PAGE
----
Activities or sports that we consider fun and look forward to, such as hiking, snow and water skiing, horseback riding, kayaking or surfing, also help improve your overall conditioning and strength. Almost any sport you can think of, done safely and properly on a regular basis, will help improve your body, mind and fitness levels.

Here, certified trainers, physiologists and coaches weigh in on what activities they enjoy other than weight training to improve overall conditioning, energy level, toning, strength and well-being.

“Activities like kickboxing and running stadium steps are ideal because they deliver the most bang for your energetic buck. They both provide intense cardiovascular training paired with an equally tough resistance training experience. For a lean, hard body, they’ll get you where you want to go in a rapid fashion!”

— Fitz Koehler, MSESS, national celebrity diet & fitness expert for Examiner.com

“I am huge fan of sprint training, beginning with a 10-meter sprint and a 200-meter jog, then another sprint, followed by another jog, aiming for at least six sprints. As fitness improves, I increase the length of the sprint, for example, working up to a 50-meter sprint, followed by a 350-meter jog. If you really want to test up your upper-body strength and fitness, find a climbing wall in your area and spend time climbing. In addition to big muscle strength, climbing requires a lot of small, stabilizer muscles as well.”

— William Harryman, M.S., personal trainer and Ph.D. student

“Although I think training with free weights and resistance bands is an excellent way to get strong, I’ve put body-weight training and good old calisthenics into my personal training and boot camp programs in recent years with excellent results. Using body weight exercises such as squats, lunges, push-ups and pull-ups, and a few calisthenics moves like jumping jacks, step ups and high-knee runs, I can create a nearly ‘no-equipment-needed’ workout that will develop strength and cardiovascular endurance in my clients.”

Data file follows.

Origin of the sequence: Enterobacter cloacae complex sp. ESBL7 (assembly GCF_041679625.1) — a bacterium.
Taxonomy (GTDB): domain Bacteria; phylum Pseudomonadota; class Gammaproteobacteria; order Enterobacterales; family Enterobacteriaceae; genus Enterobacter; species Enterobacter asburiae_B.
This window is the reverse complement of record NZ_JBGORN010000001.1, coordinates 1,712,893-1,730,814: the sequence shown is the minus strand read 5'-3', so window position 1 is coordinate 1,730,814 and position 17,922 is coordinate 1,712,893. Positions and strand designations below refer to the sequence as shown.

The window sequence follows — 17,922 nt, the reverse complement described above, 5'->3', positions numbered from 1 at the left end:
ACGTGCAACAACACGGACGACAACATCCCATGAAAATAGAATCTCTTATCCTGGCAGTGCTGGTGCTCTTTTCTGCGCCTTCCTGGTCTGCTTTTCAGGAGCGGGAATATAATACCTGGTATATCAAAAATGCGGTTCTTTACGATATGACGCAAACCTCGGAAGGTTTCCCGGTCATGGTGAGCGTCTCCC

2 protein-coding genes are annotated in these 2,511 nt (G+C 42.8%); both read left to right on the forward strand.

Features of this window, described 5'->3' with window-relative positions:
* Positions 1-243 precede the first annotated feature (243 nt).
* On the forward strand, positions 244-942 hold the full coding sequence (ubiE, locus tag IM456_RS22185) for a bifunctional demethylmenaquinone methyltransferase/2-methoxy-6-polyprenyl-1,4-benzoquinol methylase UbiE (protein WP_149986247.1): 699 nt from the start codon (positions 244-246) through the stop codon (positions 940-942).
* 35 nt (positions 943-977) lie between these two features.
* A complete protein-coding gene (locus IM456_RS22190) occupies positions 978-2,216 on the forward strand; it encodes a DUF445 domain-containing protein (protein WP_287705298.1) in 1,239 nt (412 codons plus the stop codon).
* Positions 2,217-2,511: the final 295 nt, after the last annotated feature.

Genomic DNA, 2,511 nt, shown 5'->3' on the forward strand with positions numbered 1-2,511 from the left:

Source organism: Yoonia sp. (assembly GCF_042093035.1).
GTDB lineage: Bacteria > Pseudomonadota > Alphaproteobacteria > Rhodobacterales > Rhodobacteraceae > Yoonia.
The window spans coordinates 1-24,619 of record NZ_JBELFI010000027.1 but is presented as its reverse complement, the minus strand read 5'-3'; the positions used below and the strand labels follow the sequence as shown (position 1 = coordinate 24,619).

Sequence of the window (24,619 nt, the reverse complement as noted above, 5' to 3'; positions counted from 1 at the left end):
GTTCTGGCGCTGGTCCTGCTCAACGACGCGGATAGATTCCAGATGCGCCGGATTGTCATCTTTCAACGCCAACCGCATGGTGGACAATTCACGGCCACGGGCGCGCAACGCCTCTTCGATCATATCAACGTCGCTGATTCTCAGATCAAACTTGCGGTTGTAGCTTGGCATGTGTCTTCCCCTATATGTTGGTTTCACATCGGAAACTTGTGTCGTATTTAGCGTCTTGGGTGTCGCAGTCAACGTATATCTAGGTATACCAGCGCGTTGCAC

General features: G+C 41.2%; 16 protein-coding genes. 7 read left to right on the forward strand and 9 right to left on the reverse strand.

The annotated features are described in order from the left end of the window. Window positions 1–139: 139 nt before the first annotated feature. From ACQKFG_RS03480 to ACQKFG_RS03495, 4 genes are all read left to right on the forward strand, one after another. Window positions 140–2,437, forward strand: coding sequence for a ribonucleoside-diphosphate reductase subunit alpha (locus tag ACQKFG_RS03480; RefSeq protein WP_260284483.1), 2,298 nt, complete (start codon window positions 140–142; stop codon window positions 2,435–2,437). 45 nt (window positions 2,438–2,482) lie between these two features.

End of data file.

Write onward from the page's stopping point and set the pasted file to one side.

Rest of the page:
— Becky Williamson, M.S., exercise physiologist

“Having been in the health and fitness business my whole adult life, I find Pilates to be an amazing ‘discovery.’ I had open-heart surgery at age 12 and rehabilitated into incorrect movement patterns. After 20 years living with those patterns I was super-fit but had a “bad back” and “bad neck,” just to name a few. Pilates has allowed me to become fitter and stronger without injury and has allowed me to become pain-free! I have seen similar results in my clients. I have former college football players who came to me just wanting to be pain free… and Pilates has given them not only that, but the ability to golf and enjoy life!”

— Staci Brodeur, M.S., Pilates studio owner and instructor

View the full winter 2009 issue of the ACSM Fit Society® Page online.